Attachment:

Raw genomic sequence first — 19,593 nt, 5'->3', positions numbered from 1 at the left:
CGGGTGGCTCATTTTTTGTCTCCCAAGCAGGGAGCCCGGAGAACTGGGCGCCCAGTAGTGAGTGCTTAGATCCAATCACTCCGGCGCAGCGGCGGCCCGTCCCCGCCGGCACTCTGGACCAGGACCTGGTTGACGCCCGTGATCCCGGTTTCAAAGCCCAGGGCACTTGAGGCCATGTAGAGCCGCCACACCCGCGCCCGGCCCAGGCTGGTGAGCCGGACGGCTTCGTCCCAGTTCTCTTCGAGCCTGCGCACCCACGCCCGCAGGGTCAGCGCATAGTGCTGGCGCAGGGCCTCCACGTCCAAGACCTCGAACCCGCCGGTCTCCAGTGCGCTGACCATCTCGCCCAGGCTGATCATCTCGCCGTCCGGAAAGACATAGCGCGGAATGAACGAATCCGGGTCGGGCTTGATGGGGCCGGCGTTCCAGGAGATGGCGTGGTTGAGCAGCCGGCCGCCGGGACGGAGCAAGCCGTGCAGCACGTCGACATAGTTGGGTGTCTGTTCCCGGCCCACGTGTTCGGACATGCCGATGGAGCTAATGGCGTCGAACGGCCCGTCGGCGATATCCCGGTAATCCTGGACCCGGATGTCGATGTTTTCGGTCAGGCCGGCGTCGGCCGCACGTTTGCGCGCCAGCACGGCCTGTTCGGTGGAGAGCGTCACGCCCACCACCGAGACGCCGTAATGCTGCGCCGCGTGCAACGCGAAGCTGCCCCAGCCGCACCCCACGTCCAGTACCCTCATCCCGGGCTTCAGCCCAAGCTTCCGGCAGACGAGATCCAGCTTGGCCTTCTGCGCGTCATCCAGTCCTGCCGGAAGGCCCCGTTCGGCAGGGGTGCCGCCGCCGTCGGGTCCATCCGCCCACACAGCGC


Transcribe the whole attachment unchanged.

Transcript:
Raw genomic sequence first — 19,593 nt, 5'->3', positions numbered from 1 at the left:
CGGGTGGCTCATTTTTTGTCTCCCAAGCAGGGAGCCCGGAGAACTGGGCGCCCAGTAGTGAGTGCTTAGATCCAATCACTCCGGCGCAGCGGCGGCCCGTCCCCGCCGGCACTCTGGACCAGGACCTGGTTGACGCCCGTGATCCCGGTTTCAAAGCCCAGGGCACTTGAGGCCATGTAGAGCCGCCACACCCGCGCCCGGCCCAGGCTGGTGAGCCGGACGGCTTCGTCCCAGTTCTCTTCGAGCCTGCGCACCCACGCCCGCAGGGTCAGCGCATAGTGCTGGCGCAGGGCCTCCACGTCCAAGACCTCGAACCCGCCGGTCTCCAGTGCGCTGACCATCTCGCCCAGGCTGATCATCTCGCCGTCCGGAAAGACATAGCGCGGAATGAACGAATCCGGGTCGGGCTTGATGGGGCCGGCGTTCCAGGAGATGGCGTGGTTGAGCAGCCGGCCGCCGGGACGGAGCAAGCCGTGCAGCACGTCGACATAGTTGGGTGTCTGTTCCCGGCCCACGTGTTCGGACATGCCGATGGAGCTAATGGCGTCGAACGGCCCGTCGGCGATATCCCGGTAATCCTGGACCCGGATGTCGATGTTTTCGGTCAGGCCGGCGTCGGCCGCACGTTTGCGCGCCAGCACGGCCTGTTCGGTGGAGAGCGTCACGCCCACCACCGAGACGCCGTAATGCTGCGCCGCGTGCAACGCGAAGCTGCCCCAGCCGCACCCCACGTCCAGTACCCTCATCCCGGGCTTCAGCCCAAGCTTCCGGCAGACGAGATCCAGCTTGGCCTTCTGCGCGTCATCCAGTCCTGCCGGAAGGCCCCGTTCGGCAGGGGTGCCGCCGCCGTCGGGTCCATCCGCCCACACAGCGC